You have been director of the Chattanooga Choral Society for the Preservation of African American Songs for some 23 years now. Tell us about the origins of this group?
The organization really got started in the 1960s. During college breaks, especially Christmas, a group of us would gather at the home of Edmonia Simmons and just sing together. We put on maybe one concert a year. In 1984, a former student and protégé of Simmons got a grant to study the programming of African American spirituals. He found that performance had declined, especially in the Southeast and among the Historically Black Colleges and Universities. That research defined the mission of the group. It was formally established in 1984. I became director in 1989.
You attended Hampton University, an historically black college in Virginia, and later became director of the choirs there. When did you start finding and collecting music of African American composers?
While at Hampton, I studied with Charles Flax, who was one of the favorite students of composer Robert Nathaniel Dett. Dett founded the music department at Hampton in 1912 and was the first African American composer to take the themes from spirituals and use them as the basis of new compositions. Flax often asked me to take a spiritual that he found and arrange it for a church choir because some of the published ones were not accessible for a volunteer choir. That’s how I became an arranger.
Dett was the subject of my doctoral dissertation, so that’s when I started collecting works by Dett and other African American composers. I probably have a couple thousand works, many that were out of circulation.
I went back to Hampton after graduate school and for some 24 years was choir director there. When I returned to my hometown of Chattanooga I was asked to head up the Chattanooga Choral Society for the Preservation of African American Songs. The organization is now connected with the University of Tennessee at Chattanooga, where I have an endowed chair in American music and also lead the male chorus. So the university collaborates in our work of promoting and encouraging the programming and performance of African American music and composers.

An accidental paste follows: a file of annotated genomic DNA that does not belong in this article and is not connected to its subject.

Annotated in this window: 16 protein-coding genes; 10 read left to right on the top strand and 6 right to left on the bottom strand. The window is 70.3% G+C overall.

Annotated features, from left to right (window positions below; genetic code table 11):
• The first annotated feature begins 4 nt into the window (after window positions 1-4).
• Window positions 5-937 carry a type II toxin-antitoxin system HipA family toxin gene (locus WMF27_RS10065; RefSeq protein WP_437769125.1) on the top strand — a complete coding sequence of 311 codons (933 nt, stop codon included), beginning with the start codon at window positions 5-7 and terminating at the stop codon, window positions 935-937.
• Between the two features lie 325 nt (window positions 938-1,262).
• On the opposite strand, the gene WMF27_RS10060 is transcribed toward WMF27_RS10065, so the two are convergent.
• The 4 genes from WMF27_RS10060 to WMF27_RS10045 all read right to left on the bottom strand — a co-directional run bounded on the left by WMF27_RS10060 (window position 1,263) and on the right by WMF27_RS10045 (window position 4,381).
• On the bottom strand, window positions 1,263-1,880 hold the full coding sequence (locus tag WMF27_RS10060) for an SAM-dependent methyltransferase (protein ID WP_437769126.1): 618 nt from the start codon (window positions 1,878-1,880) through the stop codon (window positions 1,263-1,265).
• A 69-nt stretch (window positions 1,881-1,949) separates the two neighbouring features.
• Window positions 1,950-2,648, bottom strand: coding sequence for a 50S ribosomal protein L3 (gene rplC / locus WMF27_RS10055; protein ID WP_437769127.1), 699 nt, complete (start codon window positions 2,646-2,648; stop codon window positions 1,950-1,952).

How does the Choral Society go about encouraging the performance of African-American songs?
The Choral Society has a regular season of performances where we do a blended program of African American music, including art music, out-of-print pieces, old standards, some Gospel, and always some spirituals. We want to promote the tremendously wide expression that comes from African American music.
We just programmed Scott Joplin’s 1911 opera Treemonisha, a story of sharecroppers in Arkansas, where Joplin was raised. It is the first opera on the real life of African Americans in the country and is performed infrequently. Treemonisha was first staged in a concert performance in Atlanta in 1972 by the Afro-American Music Workshop of Morehouse College and the Atlanta Symphony under Robert Shaw. Shaw said one of the best choirs you can have is a mixed choir of white and black singers. That was his ideal of a great choral sound.